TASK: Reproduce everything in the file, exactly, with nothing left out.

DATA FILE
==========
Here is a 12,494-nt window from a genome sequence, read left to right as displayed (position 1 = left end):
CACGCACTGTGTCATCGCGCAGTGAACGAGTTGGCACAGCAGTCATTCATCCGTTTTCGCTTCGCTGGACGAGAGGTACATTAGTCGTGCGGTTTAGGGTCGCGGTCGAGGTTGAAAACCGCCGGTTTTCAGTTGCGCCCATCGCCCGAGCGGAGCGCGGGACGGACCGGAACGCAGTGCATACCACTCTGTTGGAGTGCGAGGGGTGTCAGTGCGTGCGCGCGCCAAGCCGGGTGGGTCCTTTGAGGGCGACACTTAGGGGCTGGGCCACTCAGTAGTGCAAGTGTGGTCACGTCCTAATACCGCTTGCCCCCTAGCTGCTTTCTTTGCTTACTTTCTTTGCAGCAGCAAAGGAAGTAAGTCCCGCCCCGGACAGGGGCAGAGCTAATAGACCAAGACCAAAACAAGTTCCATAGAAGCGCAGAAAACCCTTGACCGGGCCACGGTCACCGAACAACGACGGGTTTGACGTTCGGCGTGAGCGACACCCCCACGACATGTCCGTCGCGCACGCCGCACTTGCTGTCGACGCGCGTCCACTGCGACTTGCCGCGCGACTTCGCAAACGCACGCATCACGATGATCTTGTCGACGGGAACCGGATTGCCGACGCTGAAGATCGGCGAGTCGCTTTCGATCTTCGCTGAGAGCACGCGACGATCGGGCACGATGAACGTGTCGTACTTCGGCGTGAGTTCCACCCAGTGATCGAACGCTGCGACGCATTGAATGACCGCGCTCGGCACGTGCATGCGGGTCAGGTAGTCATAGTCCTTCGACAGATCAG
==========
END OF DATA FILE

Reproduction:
Here is a 12,494-nt window from a genome sequence, read left to right as displayed (position 1 = left end):
CACGCACTGTGTCATCGCGCAGTGAACGAGTTGGCACAGCAGTCATTCATCCGTTTTCGCTTCGCTGGACGAGAGGTACATTAGTCGTGCGGTTTAGGGTCGCGGTCGAGGTTGAAAACCGCCGGTTTTCAGTTGCGCCCATCGCCCGAGCGGAGCGCGGGACGGACCGGAACGCAGTGCATACCACTCTGTTGGAGTGCGAGGGGTGTCAGTGCGTGCGCGCGCCAAGCCGGGTGGGTCCTTTGAGGGCGACACTTAGGGGCTGGGCCACTCAGTAGTGCAAGTGTGGTCACGTCCTAATACCGCTTGCCCCCTAGCTGCTTTCTTTGCTTACTTTCTTTGCAGCAGCAAAGGAAGTAAGTCCCGCCCCGGACAGGGGCAGAGCTAATAGACCAAGACCAAAACAAGTTCCATAGAAGCGCAGAAAACCCTTGACCGGGCCACGGTCACCGAACAACGACGGGTTTGACGTTCGGCGTGAGCGACACCCCCACGACATGTCCGTCGCGCACGCCGCACTTGCTGTCGACGCGCGTCCACTGCGACTTGCCGCGCGACTTCGCAAACGCACGCATCACGATGATCTTGTCGACGGGAACCGGATTGCCGACGCTGAAGATCGGCGAGTCGCTTTCGATCTTCGCTGAGAGCACGCGACGATCGGGCACGATGAACGTGTCGTACTTCGGCGTGAGTTCCACCCAGTGATCGAACGCTGCGACGCATTGAATGACCGCGCTCGGCACGTGCATGCGGGTCAGGTAGTCATAGTCCTTCGACAGATCAG